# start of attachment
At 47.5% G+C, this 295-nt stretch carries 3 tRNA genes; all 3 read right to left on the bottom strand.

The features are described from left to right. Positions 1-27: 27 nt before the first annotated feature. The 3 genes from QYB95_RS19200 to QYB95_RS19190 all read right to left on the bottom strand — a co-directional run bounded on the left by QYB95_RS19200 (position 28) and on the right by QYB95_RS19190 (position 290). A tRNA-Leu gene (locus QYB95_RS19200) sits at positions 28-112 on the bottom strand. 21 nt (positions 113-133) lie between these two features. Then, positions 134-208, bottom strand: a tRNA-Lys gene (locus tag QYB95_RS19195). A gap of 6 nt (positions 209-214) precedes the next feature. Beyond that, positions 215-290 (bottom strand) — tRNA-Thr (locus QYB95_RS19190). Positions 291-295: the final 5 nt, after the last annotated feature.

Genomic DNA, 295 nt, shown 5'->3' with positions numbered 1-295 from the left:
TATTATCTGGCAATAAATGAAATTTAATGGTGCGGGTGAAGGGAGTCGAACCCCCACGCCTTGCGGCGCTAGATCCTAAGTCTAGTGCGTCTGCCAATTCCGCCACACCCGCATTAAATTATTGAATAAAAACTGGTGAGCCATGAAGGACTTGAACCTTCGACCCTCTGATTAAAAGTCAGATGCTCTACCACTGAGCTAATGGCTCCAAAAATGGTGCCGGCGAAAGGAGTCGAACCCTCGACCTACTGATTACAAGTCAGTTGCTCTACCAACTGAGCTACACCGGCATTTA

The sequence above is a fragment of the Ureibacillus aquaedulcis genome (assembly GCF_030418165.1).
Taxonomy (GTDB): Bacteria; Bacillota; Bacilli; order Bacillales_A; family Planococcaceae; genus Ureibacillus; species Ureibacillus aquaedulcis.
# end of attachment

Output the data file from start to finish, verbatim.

At 47.5% G+C, this 295-nt stretch carries 3 tRNA genes; all 3 read right to left on the bottom strand.

The features are described from left to right. Positions 1-27: 27 nt before the first annotated feature. The 3 genes from QYB95_RS19200 to QYB95_RS19190 all read right to left on the bottom strand — a co-directional run bounded on the left by QYB95_RS19200 (position 28) and on the right by QYB95_RS19190 (position 290). A tRNA-Leu gene (locus QYB95_RS19200) sits at positions 28-112 on the bottom strand. 21 nt (positions 113-133) lie between these two features. Then, positions 134-208, bottom strand: a tRNA-Lys gene (locus tag QYB95_RS19195). A gap of 6 nt (positions 209-214) precedes the next feature. Beyond that, positions 215-290 (bottom strand) — tRNA-Thr (locus QYB95_RS19190). Positions 291-295: the final 5 nt, after the last annotated feature.

Genomic DNA, 295 nt, shown 5'->3' with positions numbered 1-295 from the left:
TATTATCTGGCAATAAATGAAATTTAATGGTGCGGGTGAAGGGAGTCGAACCCCCACGCCTTGCGGCGCTAGATCCTAAGTCTAGTGCGTCTGCCAATTCCGCCACACCCGCATTAAATTATTGAATAAAAACTGGTGAGCCATGAAGGACTTGAACCTTCGACCCTCTGATTAAAAGTCAGATGCTCTACCACTGAGCTAATGGCTCCAAAAATGGTGCCGGCGAAAGGAGTCGAACCCTCGACCTACTGATTACAAGTCAGTTGCTCTACCAACTGAGCTACACCGGCATTTA

The sequence above is a fragment of the Ureibacillus aquaedulcis genome (assembly GCF_030418165.1).
Taxonomy (GTDB): Bacteria; Bacillota; Bacilli; order Bacillales_A; family Planococcaceae; genus Ureibacillus; species Ureibacillus aquaedulcis.